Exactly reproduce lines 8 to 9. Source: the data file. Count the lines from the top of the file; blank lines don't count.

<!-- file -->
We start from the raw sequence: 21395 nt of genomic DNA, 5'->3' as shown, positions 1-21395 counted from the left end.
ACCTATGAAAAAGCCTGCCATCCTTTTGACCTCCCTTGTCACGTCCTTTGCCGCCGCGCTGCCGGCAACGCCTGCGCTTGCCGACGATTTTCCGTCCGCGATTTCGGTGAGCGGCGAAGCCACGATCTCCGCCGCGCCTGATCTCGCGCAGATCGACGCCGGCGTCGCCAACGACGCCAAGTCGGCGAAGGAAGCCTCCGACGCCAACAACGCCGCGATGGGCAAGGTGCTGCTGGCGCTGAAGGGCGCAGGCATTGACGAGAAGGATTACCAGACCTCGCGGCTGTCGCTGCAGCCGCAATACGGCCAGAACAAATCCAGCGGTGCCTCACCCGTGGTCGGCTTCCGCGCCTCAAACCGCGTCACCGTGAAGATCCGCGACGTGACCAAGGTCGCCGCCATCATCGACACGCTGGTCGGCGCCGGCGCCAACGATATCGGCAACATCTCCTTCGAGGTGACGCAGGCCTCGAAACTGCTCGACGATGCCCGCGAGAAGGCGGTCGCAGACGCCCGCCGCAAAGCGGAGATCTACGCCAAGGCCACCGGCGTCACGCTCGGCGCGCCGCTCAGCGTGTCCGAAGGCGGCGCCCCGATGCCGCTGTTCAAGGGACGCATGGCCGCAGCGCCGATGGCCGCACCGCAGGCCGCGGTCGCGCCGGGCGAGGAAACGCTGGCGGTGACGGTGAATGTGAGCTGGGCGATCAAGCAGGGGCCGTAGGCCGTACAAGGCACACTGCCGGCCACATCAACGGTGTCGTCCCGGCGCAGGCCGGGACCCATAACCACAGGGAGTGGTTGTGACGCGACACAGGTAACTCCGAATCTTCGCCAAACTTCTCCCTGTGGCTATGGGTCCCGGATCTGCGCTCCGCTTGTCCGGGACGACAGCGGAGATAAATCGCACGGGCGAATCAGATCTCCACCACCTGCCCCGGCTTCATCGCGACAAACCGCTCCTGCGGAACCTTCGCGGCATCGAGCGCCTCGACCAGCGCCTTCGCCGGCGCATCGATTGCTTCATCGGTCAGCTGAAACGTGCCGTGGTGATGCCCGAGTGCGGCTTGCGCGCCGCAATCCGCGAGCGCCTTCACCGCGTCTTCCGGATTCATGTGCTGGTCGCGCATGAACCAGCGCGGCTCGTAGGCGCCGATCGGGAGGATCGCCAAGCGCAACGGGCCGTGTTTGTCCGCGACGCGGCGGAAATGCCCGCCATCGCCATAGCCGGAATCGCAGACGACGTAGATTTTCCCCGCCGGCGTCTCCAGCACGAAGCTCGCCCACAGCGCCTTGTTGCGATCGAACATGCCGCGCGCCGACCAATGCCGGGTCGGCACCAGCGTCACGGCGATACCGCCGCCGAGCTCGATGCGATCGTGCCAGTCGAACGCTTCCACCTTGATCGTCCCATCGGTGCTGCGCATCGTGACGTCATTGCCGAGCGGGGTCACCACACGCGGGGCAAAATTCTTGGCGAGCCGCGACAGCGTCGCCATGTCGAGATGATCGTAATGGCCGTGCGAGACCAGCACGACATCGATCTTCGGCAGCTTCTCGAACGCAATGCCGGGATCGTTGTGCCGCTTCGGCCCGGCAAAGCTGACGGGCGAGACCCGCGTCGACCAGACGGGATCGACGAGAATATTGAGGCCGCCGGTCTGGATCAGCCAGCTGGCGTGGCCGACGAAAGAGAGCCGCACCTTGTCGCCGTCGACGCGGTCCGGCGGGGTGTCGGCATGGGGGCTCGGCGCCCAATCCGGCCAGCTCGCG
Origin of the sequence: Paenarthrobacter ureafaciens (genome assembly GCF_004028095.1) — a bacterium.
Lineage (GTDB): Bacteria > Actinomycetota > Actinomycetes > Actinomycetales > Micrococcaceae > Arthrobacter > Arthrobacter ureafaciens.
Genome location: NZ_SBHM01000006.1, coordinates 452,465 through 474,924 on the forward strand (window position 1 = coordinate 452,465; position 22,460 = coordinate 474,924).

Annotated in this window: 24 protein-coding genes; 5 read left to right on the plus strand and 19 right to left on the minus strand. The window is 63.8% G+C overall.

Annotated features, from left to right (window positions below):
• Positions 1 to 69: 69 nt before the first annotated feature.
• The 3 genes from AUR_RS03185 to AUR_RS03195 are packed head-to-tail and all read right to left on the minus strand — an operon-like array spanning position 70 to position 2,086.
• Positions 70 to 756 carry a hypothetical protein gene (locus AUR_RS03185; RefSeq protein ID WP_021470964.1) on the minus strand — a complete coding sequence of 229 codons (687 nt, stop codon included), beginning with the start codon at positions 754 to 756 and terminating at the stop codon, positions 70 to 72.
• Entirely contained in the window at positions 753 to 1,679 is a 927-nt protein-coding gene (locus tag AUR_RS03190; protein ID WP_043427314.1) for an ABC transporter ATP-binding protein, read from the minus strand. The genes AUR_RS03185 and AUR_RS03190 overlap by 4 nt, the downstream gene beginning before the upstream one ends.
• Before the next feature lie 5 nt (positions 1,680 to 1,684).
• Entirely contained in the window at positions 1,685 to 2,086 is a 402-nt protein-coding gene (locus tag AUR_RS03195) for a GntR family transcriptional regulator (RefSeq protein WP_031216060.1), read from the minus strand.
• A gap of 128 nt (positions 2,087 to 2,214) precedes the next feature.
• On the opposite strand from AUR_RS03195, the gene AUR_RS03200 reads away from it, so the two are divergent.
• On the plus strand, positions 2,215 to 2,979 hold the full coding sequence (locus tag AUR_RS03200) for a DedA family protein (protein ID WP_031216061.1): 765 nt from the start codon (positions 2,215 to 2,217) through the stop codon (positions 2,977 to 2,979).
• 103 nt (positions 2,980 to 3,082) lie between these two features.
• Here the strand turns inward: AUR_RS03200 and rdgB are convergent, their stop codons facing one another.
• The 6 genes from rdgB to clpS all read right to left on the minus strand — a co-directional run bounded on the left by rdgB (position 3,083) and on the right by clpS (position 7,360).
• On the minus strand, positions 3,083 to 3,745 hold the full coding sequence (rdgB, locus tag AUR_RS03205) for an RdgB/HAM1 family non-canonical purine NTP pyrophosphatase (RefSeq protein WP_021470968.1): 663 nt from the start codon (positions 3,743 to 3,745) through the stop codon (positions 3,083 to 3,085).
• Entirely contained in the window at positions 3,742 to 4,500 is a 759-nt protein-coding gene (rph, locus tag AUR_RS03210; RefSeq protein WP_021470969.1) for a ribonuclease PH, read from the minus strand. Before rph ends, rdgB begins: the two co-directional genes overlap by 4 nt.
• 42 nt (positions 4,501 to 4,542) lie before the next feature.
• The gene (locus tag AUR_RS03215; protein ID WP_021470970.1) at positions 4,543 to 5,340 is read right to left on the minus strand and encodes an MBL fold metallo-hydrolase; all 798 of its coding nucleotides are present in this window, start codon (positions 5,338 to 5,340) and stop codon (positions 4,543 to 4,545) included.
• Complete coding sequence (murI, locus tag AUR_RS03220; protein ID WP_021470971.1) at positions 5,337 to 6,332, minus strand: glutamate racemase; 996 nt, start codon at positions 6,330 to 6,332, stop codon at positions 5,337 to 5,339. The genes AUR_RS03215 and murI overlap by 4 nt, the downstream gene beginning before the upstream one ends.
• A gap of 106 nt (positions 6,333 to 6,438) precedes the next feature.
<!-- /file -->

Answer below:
• Positions 1 to 69: 69 nt before the first annotated feature.
• The 3 genes from AUR_RS03185 to AUR_RS03195 are packed head-to-tail and all read right to left on the minus strand — an operon-like array spanning position 70 to position 2,086.